it can be a very fatherly role to provide a child with a felicitous
combination of physical security plus encouragement to take a risk.
The extent to which Dad is able to tolerate and accept his
children's fears mirrors the extent to which he can tolerate his
Pacifiers provide a nice duo of stories. In round one, Dad helps
his daughter to lay her pacifier to rest by organizing with Mom a
highly ceremonious "funeral" for all the relics of her babyhood,
which were then retired into a shrine in the basement. Scribner
writes that although her daughter was permitted as part of the deal
to visit the shrine if she ever felt the need, she never did. "And
I only went twice." In the sequel, his son proves much more
adaptable to the loss of his pacifier than his father's fears ever
conceived. Scribner derived a profitable lesson as a result: "We
fathers run the risk of projecting our own worries onto our
children to the point that we TEACH them to make a big deal out of
Any parent will resonate with the admirably straightforward tale of
the hole in the heart of Scribner's daughter Abby. Frey manages to
distill a number of truths from a relatively routine hospital visit
with his son. And any father will thank Scribner for his
thoughtful exploration of the differences in his interactions with
his children when his wife is nearby. He notes that nonsense and
silliness are prominent features of his fathering, and he is more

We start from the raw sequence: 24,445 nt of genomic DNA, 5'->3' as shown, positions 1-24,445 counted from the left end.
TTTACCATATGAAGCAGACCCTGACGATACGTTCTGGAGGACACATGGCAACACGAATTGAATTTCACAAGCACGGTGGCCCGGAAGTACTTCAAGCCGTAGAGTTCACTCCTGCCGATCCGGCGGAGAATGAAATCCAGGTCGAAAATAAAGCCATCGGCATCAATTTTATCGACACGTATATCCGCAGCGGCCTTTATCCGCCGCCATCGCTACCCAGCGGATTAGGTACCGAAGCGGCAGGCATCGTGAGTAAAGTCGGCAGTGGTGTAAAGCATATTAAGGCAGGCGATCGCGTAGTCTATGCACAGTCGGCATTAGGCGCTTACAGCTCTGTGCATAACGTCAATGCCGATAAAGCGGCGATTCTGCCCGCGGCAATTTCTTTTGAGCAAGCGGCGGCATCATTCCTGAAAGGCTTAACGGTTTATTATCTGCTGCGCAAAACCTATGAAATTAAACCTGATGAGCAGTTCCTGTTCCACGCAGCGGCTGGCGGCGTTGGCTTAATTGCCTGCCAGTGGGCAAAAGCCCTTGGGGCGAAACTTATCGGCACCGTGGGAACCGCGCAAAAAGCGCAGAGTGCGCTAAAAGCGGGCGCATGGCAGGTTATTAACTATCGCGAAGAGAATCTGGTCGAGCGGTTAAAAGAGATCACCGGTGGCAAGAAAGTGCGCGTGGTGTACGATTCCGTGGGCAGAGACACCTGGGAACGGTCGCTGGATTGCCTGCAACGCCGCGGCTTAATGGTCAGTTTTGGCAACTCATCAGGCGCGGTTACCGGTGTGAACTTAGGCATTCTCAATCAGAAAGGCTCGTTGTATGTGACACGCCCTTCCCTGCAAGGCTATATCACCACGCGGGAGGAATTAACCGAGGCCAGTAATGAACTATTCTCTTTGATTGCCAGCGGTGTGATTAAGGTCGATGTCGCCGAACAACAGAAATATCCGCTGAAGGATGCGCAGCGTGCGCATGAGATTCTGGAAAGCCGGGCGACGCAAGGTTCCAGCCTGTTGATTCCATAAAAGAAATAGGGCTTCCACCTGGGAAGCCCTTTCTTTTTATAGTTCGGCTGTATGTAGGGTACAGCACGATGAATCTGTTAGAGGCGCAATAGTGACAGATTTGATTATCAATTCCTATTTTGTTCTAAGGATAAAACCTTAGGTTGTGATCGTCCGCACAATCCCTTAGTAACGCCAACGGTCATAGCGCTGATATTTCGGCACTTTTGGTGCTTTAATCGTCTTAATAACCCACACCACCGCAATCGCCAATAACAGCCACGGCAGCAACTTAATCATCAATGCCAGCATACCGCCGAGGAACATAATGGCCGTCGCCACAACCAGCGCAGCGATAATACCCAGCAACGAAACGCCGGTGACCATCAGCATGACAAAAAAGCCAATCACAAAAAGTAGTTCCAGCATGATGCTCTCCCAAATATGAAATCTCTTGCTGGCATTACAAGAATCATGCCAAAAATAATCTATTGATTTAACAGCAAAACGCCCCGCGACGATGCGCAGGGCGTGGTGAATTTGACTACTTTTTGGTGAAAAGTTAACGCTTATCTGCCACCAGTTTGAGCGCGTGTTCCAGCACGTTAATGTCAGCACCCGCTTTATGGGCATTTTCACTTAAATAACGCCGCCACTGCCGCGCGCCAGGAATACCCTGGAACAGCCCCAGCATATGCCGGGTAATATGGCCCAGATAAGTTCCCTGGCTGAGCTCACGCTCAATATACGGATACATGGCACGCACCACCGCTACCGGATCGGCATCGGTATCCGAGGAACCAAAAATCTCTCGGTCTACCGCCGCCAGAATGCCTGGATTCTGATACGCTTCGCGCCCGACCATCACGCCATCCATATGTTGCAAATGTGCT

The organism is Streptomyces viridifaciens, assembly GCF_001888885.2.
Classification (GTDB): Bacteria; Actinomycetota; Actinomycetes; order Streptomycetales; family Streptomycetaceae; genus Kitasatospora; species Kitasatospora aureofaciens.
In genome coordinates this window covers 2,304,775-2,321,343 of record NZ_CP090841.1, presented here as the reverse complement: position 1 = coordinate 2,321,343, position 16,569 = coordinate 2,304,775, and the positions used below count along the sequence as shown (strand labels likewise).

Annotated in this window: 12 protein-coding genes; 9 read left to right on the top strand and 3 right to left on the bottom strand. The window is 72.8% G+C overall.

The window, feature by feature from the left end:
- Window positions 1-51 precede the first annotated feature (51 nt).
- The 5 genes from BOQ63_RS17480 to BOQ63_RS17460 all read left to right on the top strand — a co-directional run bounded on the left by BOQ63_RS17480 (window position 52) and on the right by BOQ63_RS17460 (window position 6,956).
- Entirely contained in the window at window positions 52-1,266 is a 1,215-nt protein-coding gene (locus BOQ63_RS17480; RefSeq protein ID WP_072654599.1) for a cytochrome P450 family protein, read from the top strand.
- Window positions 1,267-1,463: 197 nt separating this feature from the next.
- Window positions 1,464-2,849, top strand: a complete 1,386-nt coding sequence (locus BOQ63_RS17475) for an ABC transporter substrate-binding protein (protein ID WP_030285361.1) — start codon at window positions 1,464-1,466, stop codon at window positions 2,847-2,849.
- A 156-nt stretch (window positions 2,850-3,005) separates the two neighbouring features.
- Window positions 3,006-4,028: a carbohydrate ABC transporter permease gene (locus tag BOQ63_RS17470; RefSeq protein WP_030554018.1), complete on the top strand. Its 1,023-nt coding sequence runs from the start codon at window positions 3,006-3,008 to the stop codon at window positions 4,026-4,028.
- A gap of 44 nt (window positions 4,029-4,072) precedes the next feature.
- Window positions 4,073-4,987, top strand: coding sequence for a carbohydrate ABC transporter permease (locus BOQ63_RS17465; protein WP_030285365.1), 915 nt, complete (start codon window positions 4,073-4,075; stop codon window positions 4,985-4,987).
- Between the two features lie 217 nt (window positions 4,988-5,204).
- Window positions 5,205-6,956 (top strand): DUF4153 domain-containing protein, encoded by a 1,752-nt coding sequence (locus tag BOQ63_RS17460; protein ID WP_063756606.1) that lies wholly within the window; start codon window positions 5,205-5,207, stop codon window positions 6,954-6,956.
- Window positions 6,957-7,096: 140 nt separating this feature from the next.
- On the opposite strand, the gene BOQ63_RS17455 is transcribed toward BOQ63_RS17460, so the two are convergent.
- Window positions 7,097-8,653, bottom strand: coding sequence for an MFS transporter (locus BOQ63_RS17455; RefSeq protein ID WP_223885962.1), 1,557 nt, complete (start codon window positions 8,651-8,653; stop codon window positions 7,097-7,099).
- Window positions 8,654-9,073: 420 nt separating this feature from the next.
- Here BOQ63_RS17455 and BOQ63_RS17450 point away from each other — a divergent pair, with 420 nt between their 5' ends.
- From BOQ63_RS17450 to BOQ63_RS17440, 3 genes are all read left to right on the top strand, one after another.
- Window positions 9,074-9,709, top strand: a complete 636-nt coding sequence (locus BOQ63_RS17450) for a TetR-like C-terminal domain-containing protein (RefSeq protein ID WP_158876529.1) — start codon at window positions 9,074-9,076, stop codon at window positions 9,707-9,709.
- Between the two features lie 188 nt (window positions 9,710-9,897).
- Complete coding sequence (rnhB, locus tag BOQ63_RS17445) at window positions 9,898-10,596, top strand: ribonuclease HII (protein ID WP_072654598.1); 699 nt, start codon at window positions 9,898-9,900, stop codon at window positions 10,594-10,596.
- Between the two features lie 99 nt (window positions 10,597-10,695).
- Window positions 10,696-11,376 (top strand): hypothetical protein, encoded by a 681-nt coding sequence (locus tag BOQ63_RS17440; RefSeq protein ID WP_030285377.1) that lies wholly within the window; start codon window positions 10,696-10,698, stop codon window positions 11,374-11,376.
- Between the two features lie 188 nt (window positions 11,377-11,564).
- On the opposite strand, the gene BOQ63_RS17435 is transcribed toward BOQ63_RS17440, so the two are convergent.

natural and spontaneous in expressing these and other aspects of
his parenting style when his wife is away. To contribute most
effectively to the joint venture of parenting, fathers first need
to get clear on their identities as dads, which we often must
struggle long and hard to define in a healthy way.
The quality and level of insight provided by the segments varies
considerably; a number seem dispensable. The individual tales'
brevity, with none of them extending beyond four or five pages and
many even shorter, also proves a mixed blessing. The book's
accessibility may be enhanced by the limited attention span
required for each chapter, and yet necessarily we never are allowed
too far into whatever process is being described. We get a taste,
and some of the tastes are very appealing indeed. Some chapters
might have been better left in the father's personal archives, as
with Scribner's somewhat smug tale of what a great job he did
teaching his daughter how to ride a bicycle.
In the end, this book should probably be read and appreciated for
what it does offer. Wisdom can come from the most unexpected
places, such as the night Frey spent awake with his vomiting
daughter, which led him to understand more fully "the difference
between loving my children and LOVING MY OPPORTUNITY TO FATHER
THEM." He learned that when he is away from his children, "I miss
them not so much because we are apart, but because of what we are
together." Whether you are a father or not, you can easily get by
without the gems intermittently yet regularly shining in this
book's pages. But why would you want to?